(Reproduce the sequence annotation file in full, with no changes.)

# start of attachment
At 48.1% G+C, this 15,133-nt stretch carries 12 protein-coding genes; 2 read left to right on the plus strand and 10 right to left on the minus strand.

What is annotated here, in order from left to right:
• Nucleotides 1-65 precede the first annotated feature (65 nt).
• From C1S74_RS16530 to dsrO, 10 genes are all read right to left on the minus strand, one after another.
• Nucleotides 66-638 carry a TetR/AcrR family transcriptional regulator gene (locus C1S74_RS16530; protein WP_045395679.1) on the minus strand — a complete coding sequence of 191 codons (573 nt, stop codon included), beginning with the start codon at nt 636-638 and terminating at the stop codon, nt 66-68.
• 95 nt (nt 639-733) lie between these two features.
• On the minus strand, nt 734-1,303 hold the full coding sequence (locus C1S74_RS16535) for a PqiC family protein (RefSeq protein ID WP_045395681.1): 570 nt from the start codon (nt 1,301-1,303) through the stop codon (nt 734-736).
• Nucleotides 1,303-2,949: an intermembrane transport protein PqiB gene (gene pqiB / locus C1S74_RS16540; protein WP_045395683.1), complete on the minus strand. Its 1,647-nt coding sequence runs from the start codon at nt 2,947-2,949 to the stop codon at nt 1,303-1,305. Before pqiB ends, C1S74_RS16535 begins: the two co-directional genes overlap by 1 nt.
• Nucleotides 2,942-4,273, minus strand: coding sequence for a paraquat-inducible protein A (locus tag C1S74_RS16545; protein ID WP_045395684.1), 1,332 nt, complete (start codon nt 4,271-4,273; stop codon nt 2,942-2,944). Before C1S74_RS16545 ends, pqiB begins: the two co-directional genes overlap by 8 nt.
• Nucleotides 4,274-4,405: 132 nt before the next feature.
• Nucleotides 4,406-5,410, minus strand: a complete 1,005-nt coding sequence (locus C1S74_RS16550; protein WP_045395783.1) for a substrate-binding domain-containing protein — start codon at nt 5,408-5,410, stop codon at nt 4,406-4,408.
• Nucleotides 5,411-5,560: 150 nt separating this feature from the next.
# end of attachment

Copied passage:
At 48.1% G+C, this 15,133-nt stretch carries 12 protein-coding genes; 2 read left to right on the plus strand and 10 right to left on the minus strand.

What is annotated here, in order from left to right:
• Nucleotides 1-65 precede the first annotated feature (65 nt).
• From C1S74_RS16530 to dsrO, 10 genes are all read right to left on the minus strand, one after another.
• Nucleotides 66-638 carry a TetR/AcrR family transcriptional regulator gene (locus C1S74_RS16530; protein WP_045395679.1) on the minus strand — a complete coding sequence of 191 codons (573 nt, stop codon included), beginning with the start codon at nt 636-638 and terminating at the stop codon, nt 66-68.
• 95 nt (nt 639-733) lie between these two features.
• On the minus strand, nt 734-1,303 hold the full coding sequence (locus C1S74_RS16535) for a PqiC family protein (RefSeq protein ID WP_045395681.1): 570 nt from the start codon (nt 1,301-1,303) through the stop codon (nt 734-736).
• Nucleotides 1,303-2,949: an intermembrane transport protein PqiB gene (gene pqiB / locus C1S74_RS16540; protein WP_045395683.1), complete on the minus strand. Its 1,647-nt coding sequence runs from the start codon at nt 2,947-2,949 to the stop codon at nt 1,303-1,305. Before pqiB ends, C1S74_RS16535 begins: the two co-directional genes overlap by 1 nt.
• Nucleotides 2,942-4,273, minus strand: coding sequence for a paraquat-inducible protein A (locus tag C1S74_RS16545; protein ID WP_045395684.1), 1,332 nt, complete (start codon nt 4,271-4,273; stop codon nt 2,942-2,944). Before C1S74_RS16545 ends, pqiB begins: the two co-directional genes overlap by 8 nt.
• Nucleotides 4,274-4,405: 132 nt before the next feature.
• Nucleotides 4,406-5,410, minus strand: a complete 1,005-nt coding sequence (locus C1S74_RS16550; protein WP_045395783.1) for a substrate-binding domain-containing protein — start codon at nt 5,408-5,410, stop codon at nt 4,406-4,408.
• Nucleotides 5,411-5,560: 150 nt separating this feature from the next.